But the Premier failed to address the progress of this Agency in any real detail and its passing mention raises questions as to whether this isn’t another of this government’s grand sounding announcements without the substance.  

The prospect of a major public investment in infrastructure, supported by the private sector, is a massive intervention and it deserved a lot more attention than a passing mention.

What we needed to hear was how the agency will work, what infrastructure will be built and prioritised, and a real plan that the people of this province, and businesses in the construction sector, can rely on.

A TRANSPORT AUTHORITY: BACK TO THE FUTURE

We welcome the Premier’s call for the establishment of a single Transport Authority for the greater Cape Town area.  

It’s a little laughable given that we established a Transport Authority in 2012 and attempted to secure it from changes in government, from one party to the next, with a Transport Authority By-Law.

How ironic, that in December 2018 Mayor Dan Plato rescinded the by-law and destroyed the Transport Authority together with all of the work that had been done to create a reliable and efficient multi-modal transport network under one authority.

Nevertheless, we welcome the about-turn.  

This is really a local government mandate – but we urge the Premier to persuade Mayor Plato to re-visit the By-Law.  The work has been done – you do not need the feasibility study and business case you refer to you’re the SOPA document. 

HOUSING CRISIS:

The delivery of free and affordable housing is in crisis.  

For as long as this government rolls out the national housing programme as a take-what-you-can-get recipient of national grant funding you will never solve the housing crisis.  You are limited by conditional grant funding only because you choose not to prioritise housing.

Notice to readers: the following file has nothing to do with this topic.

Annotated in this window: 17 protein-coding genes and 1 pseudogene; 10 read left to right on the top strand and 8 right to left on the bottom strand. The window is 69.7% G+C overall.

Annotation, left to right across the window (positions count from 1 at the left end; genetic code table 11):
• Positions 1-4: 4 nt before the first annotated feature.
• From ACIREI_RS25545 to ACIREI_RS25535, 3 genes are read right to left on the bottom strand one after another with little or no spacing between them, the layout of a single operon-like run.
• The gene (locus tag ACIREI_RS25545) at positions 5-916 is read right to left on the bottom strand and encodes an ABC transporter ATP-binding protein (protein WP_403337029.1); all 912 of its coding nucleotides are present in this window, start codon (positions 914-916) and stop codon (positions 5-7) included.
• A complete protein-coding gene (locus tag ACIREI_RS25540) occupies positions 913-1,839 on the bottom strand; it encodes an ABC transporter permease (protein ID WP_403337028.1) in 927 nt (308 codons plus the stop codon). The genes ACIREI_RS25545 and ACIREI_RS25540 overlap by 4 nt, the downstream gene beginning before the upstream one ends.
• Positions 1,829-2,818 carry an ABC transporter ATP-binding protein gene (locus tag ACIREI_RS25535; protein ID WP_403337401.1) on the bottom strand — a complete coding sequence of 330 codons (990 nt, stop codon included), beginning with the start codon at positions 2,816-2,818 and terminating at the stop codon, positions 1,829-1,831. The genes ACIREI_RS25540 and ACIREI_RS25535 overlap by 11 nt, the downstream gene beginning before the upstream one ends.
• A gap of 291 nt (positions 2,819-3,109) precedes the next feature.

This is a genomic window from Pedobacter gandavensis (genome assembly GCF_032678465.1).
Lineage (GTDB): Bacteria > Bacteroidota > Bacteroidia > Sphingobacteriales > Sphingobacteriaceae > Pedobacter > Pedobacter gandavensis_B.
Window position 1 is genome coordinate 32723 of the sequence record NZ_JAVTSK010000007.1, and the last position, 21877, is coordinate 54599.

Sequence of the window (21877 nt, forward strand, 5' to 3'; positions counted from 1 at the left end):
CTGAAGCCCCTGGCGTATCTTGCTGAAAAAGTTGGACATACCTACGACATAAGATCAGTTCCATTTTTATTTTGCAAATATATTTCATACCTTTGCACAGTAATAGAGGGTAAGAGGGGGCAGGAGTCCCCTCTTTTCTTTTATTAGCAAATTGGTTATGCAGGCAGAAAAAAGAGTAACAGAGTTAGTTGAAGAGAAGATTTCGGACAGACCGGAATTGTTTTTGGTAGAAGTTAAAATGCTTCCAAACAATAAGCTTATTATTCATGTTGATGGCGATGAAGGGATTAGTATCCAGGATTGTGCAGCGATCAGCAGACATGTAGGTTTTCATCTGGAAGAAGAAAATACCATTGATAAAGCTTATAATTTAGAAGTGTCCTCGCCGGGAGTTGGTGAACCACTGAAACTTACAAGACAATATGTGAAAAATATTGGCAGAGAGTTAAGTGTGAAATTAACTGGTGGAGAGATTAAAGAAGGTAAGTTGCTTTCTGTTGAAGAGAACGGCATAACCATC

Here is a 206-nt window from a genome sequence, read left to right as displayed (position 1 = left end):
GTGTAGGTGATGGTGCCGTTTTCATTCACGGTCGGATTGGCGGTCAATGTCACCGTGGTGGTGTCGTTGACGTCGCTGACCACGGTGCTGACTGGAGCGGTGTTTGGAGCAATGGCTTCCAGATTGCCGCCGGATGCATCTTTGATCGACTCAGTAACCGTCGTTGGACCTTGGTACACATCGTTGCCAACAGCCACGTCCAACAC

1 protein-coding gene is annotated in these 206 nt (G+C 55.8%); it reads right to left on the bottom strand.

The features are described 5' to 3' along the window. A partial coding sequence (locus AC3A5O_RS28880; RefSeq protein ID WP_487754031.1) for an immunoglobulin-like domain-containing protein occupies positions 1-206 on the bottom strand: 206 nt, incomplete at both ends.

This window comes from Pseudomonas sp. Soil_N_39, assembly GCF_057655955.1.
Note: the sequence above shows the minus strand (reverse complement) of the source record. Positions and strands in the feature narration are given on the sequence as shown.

If you want to be a government of innovation – be innovative where it counts – where it will make an impact on the lives of the homeless.

In housing you will have to leverage public land and buildings, and forge partnerships with private companies and with civil society.  You will not make progress if you plan to go to war with those you disagree with.

The Premier wants to “lead from the front” but failed to detail how the Province can “lead from the front” when it comes to housing and find a way to increase delivery despite national funding cuts.  

The delivery of inner-city affordable housing remains zero and yesterday we heard no real commitment or plan to remedy that.

The announcement of 13 000 housing opportunities in “CBDs” is reminiscent of the promise of 10 000 inner city affordable housing opportunities promised for Cape Town two years ago in March 2019.

While the Premier spoke of 13 000 housing opportunities in CBDs – his actual SOPA document said the 13 000 opportunities were linked to 130 hectares of land that had been acquired.  

Again the lack of a detailed plan, shared with the people of this province, creates ambiguous promises.  This time next year we will be wondering what happened to the 13 000 housing opportunities and the 10 000 housing opportunities from 2019.

It is disappointing, but no longer surprising, that this government will not prioritise restructuring our apartheid planned towns and city so that affordable housing is available in well located areas and in areas that were declared “whites only” by the Group Areas Act.

ENDS…

Media Enquiries: 

Brett Herron